In talking about several different projects where she followed the migratory pathways of different animals over several years, she said:

It became much more about driving in the car, shopping in the supermarket, and choosing a campsite… Those were the parts I wasn’t thinking about when I started the project. I wanted to sleep next to the tide, see it come in and out of all day, and be awake for sunrise and sunset and be in tune with these natural cycles, which I think is really important but I began to see the importance of all the cultural ways we understand and know the world. And there’s always this blending. […] To be aware of this blending is what I’m trying to get at in my work.” (Blackwood 2005)

shared practice-performance with Chelsea Byrne and audience in Space 221

In my shared sessions with Chelsea Byrne, part of our “warm-up” has been a social catching up, a warming up to each other as we had only met a couple of times before embarking on our weekly sessions. We shaped our practice sessions, but haven’t wanted to suppress our chattiness because it felt organic. We did it with awareness, and it seemed we both needed and enjoyed having a chat. We realised though, we needed to change up this mode before it interfered with what we wanted to accomplish.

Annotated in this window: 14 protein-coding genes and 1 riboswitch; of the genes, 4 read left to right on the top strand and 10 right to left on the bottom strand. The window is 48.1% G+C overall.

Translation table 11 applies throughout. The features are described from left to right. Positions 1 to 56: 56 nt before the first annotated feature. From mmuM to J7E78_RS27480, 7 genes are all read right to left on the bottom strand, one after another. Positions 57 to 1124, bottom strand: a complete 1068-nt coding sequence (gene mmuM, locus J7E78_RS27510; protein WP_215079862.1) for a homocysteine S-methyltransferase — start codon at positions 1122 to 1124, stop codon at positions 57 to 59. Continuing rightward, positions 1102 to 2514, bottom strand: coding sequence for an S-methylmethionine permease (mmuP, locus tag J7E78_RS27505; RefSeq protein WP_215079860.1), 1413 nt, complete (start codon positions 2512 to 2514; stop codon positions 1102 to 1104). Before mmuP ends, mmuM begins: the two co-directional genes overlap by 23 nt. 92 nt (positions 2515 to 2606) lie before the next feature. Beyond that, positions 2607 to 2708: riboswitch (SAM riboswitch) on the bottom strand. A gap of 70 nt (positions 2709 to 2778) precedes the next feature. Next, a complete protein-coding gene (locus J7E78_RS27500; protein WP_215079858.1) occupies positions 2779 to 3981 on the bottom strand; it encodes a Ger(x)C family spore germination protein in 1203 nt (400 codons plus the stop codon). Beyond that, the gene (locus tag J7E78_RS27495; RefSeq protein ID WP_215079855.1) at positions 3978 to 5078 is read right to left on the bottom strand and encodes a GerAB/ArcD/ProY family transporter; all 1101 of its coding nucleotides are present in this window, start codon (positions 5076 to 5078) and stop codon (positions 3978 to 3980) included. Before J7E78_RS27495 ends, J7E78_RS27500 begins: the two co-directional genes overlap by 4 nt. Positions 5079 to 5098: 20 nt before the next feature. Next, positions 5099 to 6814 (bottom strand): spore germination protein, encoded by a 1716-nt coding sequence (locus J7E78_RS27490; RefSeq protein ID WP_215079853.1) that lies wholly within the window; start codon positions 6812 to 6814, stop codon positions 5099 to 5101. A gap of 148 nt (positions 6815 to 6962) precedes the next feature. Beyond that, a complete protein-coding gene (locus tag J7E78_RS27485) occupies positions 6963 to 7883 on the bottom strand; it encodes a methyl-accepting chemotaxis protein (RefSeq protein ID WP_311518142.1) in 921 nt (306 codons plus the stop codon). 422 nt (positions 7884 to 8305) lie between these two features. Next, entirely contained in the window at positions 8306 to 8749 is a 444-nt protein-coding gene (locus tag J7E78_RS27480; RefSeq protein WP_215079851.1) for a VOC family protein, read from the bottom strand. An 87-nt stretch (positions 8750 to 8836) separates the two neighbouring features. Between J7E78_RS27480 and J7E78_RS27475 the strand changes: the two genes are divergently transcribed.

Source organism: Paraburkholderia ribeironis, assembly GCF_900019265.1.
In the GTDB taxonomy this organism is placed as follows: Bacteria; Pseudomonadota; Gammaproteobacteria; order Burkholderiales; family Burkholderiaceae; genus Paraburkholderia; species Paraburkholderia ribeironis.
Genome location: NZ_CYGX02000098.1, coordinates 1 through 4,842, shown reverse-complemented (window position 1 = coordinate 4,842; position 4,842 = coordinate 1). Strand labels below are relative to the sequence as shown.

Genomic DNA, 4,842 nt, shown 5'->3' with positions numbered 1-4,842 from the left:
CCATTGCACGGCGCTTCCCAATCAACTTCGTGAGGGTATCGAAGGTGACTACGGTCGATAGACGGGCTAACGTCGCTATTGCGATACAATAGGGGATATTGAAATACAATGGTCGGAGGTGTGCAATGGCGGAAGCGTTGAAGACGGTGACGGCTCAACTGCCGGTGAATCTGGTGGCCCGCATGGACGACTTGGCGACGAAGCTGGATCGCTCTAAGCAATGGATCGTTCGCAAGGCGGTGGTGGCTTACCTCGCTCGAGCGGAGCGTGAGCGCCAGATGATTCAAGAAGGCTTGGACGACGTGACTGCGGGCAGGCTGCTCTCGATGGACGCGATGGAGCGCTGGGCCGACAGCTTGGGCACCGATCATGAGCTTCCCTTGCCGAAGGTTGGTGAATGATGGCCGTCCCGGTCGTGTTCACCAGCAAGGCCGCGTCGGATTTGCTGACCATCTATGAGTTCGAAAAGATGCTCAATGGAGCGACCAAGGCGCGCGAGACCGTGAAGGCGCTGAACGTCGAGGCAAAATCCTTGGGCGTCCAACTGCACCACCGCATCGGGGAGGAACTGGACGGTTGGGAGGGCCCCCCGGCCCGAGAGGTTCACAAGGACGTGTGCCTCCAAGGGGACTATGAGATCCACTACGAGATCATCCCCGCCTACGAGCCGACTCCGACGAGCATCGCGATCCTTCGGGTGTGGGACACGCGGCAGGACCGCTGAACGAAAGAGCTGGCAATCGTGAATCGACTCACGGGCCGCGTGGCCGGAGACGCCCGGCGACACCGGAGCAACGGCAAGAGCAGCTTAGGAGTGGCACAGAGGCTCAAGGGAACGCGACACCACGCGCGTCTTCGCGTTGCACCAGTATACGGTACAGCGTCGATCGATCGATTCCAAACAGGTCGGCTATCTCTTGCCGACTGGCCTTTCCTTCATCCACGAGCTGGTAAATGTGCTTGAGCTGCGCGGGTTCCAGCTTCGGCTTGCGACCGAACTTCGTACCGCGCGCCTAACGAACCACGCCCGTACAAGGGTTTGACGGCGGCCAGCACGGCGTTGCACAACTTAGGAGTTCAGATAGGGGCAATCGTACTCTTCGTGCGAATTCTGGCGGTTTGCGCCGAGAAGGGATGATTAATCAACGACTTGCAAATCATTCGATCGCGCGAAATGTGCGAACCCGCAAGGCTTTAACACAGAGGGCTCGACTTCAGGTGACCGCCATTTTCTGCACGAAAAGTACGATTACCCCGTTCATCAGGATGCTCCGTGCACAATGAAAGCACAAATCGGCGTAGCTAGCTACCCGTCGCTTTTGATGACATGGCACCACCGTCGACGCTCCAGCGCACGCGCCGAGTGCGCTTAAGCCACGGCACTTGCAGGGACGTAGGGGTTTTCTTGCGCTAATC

During one session, we made a clear parameter of no chatting. At a certain point, we ended up chatting again while still dancing. We then decided to move outside. During this outdoor session, we noticed that the chatter was a non-issue. Being outside gave us focus because it was a potential performance with people all around. We were more engaged in a performance practice of observation and being observed.


This brings forward an eminent question addressed throughout this investigation: “What is the difference between practice and performance?” I have identified several concepts about performance that have facilitated more connectivity through transitions between practice and performance, which was one of my initial objectives.

First, thinking of performance as a continuum of practice, as Myfanwy has written about in her thesis, which she called Assisted Solo. Part of her research is around the “solo-social continuum”. (Hunter, n.d.)

Another concept is presenting performance as artefact of practice. I like the word artefact, as it references both tools and art as well as pointing at something arising from the past. (‘Definition of ARTIFACT’ n.d.)